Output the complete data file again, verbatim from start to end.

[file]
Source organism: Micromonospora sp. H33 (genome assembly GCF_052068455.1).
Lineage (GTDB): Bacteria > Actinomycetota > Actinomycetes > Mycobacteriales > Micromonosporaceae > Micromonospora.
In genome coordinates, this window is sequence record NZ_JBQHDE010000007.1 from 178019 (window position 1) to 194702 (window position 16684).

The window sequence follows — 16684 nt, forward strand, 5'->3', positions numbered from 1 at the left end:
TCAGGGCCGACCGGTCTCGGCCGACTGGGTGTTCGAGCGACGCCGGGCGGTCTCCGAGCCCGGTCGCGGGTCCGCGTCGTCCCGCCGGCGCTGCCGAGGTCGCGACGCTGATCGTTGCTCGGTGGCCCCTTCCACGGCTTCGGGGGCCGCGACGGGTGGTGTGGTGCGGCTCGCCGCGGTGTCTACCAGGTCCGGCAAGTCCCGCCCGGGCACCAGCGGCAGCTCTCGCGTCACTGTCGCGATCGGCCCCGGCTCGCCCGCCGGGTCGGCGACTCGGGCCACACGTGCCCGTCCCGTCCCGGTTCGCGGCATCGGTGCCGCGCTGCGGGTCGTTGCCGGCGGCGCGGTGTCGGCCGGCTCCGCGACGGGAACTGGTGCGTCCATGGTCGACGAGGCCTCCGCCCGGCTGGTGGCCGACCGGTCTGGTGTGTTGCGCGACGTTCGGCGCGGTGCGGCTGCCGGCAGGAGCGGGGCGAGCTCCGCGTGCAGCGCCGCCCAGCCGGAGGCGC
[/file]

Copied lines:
Source organism: Micromonospora sp. H33 (genome assembly GCF_052068455.1).
Lineage (GTDB): Bacteria > Actinomycetota > Actinomycetes > Mycobacteriales > Micromonosporaceae > Micromonospora.
In genome coordinates, this window is sequence record NZ_JBQHDE010000007.1 from 178019 (window position 1) to 194702 (window position 16684).

The window sequence follows — 16684 nt, forward strand, 5'->3', positions numbered from 1 at the left end:
TCAGGGCCGACCGGTCTCGGCCGACTGGGTGTTCGAGCGACGCCGGGCGGTCTCCGAGCCCGGTCGCGGGTCCGCGTCGTCCCGCCGGCGCTGCCGAGGTCGCGACGCTGATCGTTGCTCGGTGGCCCCTTCCACGGCTTCGGGGGCCGCGACGGGTGGTGTGGTGCGGCTCGCCGCGGTGTCTACCAGGTCCGGCAAGTCCCGCCCGGGCACCAGCGGCAGCTCTCGCGTCACTGTCGCGATCGGCCCCGGCTCGCCCGCCGGGTCGGCGACTCGGGCCACACGTGCCCGTCCCGTCCCGGTTCGCGGCATCGGTGCCGCGCTGCGGGTCGTTGCCGGCGGCGCGGTGTCGGCCGGCTCCGCGACGGGAACTGGTGCGTCCATGGTCGACGAGGCCTCCGCCCGGCTGGTGGCCGACCGGTCTGGTGTGTTGCGCGACGTTCGGCGCGGTGCGGCTGCCGGCAGGAGCGGGGCGAGCTCCGCGTGCAGCGCCGCCCAGCCGGAGGCGC